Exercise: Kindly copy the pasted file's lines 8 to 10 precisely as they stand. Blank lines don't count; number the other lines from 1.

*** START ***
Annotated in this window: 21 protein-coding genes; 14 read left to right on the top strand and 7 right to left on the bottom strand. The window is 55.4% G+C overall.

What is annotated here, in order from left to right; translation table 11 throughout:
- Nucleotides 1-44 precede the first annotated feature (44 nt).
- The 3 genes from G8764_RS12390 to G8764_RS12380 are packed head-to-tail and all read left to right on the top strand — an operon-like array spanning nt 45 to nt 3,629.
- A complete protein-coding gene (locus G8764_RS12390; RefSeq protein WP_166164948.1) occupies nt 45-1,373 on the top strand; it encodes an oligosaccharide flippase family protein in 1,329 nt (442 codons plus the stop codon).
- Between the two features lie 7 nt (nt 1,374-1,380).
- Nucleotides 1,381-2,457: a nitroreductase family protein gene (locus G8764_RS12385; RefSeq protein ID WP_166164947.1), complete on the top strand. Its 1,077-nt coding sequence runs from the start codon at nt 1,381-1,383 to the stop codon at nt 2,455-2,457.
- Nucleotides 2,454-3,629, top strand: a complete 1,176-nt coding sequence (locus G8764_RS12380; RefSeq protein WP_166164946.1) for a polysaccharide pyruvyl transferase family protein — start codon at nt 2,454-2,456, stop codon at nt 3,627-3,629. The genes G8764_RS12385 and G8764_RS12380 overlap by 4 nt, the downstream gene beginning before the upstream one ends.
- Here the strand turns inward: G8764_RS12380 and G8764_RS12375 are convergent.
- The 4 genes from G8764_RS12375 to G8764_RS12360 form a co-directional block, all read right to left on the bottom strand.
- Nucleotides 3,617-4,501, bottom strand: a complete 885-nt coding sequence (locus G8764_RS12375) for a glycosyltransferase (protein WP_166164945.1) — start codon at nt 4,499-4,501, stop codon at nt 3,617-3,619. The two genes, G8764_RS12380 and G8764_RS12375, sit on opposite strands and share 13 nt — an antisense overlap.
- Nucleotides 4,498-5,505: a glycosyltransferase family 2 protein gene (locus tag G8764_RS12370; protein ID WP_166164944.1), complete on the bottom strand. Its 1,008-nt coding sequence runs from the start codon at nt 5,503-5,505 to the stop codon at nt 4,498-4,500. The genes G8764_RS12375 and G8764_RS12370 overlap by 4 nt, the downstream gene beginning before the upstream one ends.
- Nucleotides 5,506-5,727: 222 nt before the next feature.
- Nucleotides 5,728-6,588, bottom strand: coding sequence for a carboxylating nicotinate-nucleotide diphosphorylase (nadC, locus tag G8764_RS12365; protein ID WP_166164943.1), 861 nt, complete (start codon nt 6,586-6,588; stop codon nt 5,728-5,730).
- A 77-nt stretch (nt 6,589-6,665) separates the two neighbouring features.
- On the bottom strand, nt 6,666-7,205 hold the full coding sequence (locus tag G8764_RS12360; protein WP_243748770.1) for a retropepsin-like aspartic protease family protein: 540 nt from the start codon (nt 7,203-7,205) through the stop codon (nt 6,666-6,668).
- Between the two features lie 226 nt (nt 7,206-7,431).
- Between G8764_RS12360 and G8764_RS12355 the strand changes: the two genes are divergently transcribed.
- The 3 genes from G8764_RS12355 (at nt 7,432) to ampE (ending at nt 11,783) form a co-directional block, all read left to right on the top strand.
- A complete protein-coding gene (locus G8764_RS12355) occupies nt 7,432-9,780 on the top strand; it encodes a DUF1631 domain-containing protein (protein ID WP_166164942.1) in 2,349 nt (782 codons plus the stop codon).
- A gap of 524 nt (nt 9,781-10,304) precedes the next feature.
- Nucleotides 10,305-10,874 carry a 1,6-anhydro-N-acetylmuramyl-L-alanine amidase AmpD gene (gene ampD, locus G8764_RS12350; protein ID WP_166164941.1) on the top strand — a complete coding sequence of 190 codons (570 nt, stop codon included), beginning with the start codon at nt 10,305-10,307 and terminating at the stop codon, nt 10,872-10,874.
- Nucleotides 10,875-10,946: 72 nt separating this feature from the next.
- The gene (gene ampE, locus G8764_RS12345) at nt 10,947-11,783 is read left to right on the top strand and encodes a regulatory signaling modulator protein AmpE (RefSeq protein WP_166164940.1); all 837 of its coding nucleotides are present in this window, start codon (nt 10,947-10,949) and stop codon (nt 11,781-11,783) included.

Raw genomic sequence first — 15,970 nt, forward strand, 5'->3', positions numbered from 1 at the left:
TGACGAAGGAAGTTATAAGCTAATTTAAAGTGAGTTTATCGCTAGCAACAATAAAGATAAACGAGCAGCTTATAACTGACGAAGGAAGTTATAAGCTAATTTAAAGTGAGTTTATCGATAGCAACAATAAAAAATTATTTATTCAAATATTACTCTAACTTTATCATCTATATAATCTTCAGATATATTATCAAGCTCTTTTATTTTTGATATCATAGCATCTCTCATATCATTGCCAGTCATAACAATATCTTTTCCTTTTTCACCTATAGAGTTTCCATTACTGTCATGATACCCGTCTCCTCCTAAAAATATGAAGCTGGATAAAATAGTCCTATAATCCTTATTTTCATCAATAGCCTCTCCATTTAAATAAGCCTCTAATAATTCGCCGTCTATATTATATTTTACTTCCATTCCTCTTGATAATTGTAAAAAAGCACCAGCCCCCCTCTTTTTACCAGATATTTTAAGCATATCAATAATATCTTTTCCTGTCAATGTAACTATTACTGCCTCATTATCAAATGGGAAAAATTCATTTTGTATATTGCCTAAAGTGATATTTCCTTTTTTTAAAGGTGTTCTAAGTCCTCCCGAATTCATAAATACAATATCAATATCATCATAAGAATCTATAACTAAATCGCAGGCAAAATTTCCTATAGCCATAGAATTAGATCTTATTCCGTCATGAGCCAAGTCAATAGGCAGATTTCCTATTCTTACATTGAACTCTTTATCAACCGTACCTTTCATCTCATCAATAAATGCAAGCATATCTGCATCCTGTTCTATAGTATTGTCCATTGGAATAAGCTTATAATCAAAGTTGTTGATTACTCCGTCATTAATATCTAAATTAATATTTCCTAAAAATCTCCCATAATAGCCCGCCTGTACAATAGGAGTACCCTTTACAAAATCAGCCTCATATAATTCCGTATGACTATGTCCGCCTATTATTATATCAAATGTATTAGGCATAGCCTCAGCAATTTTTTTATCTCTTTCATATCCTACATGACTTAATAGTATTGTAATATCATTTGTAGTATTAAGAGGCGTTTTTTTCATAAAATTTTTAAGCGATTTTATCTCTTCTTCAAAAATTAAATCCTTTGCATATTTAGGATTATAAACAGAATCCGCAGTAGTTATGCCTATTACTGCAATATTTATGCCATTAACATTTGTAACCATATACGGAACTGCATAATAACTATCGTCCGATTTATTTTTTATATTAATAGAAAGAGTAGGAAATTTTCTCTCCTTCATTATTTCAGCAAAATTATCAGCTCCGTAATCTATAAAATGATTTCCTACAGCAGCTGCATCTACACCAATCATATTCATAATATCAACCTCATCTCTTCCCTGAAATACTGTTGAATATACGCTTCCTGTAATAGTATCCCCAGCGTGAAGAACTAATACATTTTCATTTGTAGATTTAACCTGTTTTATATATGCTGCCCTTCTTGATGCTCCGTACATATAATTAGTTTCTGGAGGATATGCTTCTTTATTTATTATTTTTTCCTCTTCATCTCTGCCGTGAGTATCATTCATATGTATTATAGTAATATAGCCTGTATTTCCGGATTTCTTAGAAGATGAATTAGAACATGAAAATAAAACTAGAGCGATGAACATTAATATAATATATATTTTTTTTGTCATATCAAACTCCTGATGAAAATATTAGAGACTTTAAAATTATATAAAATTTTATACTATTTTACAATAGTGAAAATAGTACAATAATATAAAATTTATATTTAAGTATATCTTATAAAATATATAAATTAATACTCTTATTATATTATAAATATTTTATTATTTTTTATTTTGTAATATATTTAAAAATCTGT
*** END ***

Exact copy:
- Nucleotides 2,454-3,629, top strand: a complete 1,176-nt coding sequence (locus G8764_RS12380; RefSeq protein WP_166164946.1) for a polysaccharide pyruvyl transferase family protein — start codon at nt 2,454-2,456, stop codon at nt 3,627-3,629. The genes G8764_RS12385 and G8764_RS12380 overlap by 4 nt, the downstream gene beginning before the upstream one ends.
- Here the strand turns inward: G8764_RS12380 and G8764_RS12375 are convergent.
- The 4 genes from G8764_RS12375 to G8764_RS12360 form a co-directional block, all read right to left on the bottom strand.